About 2 months ago I took my Australian Shepherd, Abby, to the vet for her shots.  While I was talking to one of the employees about agility they asked me if I had heard of Treibball.  When I told them that I hadn't, they explained that it was basically herding large balls.  I was instantly interested and started to look up more information about it.  Here is what I found from Wikipedia:

"Eight balls of approximately 45–75 cm are set in a triangle formation, similar to billiards, with the point ball farthest from the goal. The object of the game is to get all eight balls into a confined space the size of a soccer goal within a set time period, usually about 15 minutes. The handler may not move outside of an area that contains the left half of and several feet beyond the goal area. The dog works in close cooperation with the handler, who is only allowed to use whistles, verbal or hand signals to direct his dog. No verbal or physical corrections are used in Treibball. The dog and handler must communicate effectively to herd one ball at a time into the goal, in fifteen minutes time. The dog and handler team are scored on cooperation and direction, within that fifteen minute time limit,and can earn extra points or accrue demerits accordingly."

You don't have to have a herding breed to play this game.  Any dog can have fun with it.  Even if your dog isn't a "ball dog" they will enjoy this game.  Dogs of all ages will enjoy this activity since it can be modified for puppies or senior dogs.  As you may have experienced with agility or another sport Treibball can greatly help with a dog's confidence.  

Check out this YouTube video of Treibball:

Treibball's popularity is rapidly growing so keep an eye out for a Treibball class if you are interested.  I hope you all have enjoyed learning about a new sport!

Lindsay Shuler
Rascal and Abby

Monday, April 9, 2012

Do What You Love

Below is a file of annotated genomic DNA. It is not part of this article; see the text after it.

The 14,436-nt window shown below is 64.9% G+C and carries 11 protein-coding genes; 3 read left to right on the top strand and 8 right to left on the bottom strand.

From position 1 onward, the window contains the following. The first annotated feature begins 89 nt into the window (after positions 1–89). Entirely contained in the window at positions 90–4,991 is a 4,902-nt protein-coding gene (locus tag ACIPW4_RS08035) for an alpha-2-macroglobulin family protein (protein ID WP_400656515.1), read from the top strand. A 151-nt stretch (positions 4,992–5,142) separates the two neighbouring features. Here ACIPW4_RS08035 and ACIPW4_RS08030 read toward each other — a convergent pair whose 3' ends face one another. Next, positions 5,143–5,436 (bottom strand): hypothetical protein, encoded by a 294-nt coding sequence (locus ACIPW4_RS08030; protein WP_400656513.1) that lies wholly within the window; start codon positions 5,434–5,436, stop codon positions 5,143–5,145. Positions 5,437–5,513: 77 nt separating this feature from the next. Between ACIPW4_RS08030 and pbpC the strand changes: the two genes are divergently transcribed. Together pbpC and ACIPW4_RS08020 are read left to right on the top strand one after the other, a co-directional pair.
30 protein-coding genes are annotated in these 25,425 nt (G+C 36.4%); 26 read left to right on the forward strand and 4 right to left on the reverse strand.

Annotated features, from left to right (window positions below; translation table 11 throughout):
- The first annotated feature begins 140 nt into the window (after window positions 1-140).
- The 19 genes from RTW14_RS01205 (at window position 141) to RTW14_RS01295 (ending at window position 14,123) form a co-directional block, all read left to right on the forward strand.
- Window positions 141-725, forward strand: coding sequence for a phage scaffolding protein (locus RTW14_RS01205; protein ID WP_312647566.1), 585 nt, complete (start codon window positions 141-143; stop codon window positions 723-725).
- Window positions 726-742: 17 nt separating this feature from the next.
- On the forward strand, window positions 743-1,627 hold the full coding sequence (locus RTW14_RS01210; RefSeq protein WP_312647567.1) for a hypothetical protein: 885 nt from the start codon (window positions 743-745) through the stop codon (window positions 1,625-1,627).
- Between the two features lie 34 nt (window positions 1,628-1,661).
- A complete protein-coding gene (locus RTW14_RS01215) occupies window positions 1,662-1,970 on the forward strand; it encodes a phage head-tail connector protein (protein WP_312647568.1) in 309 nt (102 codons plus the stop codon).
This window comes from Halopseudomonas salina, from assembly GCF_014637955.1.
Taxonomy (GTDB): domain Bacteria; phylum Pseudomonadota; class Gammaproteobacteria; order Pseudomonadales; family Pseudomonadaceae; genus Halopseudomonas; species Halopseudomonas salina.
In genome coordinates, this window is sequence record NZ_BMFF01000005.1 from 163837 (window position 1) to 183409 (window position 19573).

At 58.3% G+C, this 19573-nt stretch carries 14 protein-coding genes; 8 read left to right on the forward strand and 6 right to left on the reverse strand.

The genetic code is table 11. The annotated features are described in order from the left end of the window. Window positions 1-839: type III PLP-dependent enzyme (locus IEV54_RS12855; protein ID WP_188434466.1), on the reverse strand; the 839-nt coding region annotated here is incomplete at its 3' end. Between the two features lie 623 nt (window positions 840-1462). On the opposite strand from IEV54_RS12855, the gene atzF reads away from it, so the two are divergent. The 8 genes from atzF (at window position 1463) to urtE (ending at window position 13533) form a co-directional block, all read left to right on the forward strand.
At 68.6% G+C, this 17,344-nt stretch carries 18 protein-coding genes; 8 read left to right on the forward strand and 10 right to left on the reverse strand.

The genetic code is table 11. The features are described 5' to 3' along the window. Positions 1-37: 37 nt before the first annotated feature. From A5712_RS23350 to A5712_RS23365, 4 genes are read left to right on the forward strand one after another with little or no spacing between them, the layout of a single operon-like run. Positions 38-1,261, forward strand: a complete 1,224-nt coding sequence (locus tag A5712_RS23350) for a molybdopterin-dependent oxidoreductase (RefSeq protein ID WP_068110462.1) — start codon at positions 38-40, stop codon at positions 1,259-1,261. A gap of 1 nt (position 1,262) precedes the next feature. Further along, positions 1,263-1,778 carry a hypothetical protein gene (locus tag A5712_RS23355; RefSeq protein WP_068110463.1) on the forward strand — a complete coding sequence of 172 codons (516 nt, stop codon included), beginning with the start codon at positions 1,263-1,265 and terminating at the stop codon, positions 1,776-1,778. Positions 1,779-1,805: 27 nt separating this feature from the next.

"Do what you love."  That's the advice many teenagers get in regards to their career path.  My cynical opinion on that statement is that if you do what you love it eventually just becomes work.  Many of you may disagree, but I'm the one writing this blog :)  The reason why I mention this advice is because I have recently started a project at work which is truly a labor of love. Since I am writing on a dog blog then it must be about dogs, right?  You got it!  Therefore, it is my pleasure to present to you:

St. Andrew's Parks and Paws
May 6, 2012
Brinker Field
1095 Playground Rd.
Charleston, SC 29407

This event is for all dog lovers and their dogs!  Only $3.00 admission per dog.  Owners are FREE!  Enjoy many vendors, dog sport demonstrations including Agility, Flyball, and Rally Obedience.  Participate in the cutest dog trick competition or get your dog's portrait taken by Uniwolf Photography.  Each dog will also receive a free raffle ticket for a chance to win one of many great prizes!  Bring your blanket, chairs, etc. because this is going to be an awesome day in the park!  The concession stand will be open and selling food and drinks.  No alcoholic beverages allowed on St. Andrew's property, please.

I am very excited to share this event with you all!  I have created a facebook event and if you are my friend on facebook then you should have an invite.  Make sure you share the event with all your Charleston friends.  This will be a great event to showcase LCDA and show Charleston all the fun stuff they can do with their dog!  I hope to see you all then.  Until then, good luck to all who are trialing this weekend.  I wish you (and myself) fast weaves and awesome contacts!

Lindsay Shuler
Rascal and Abby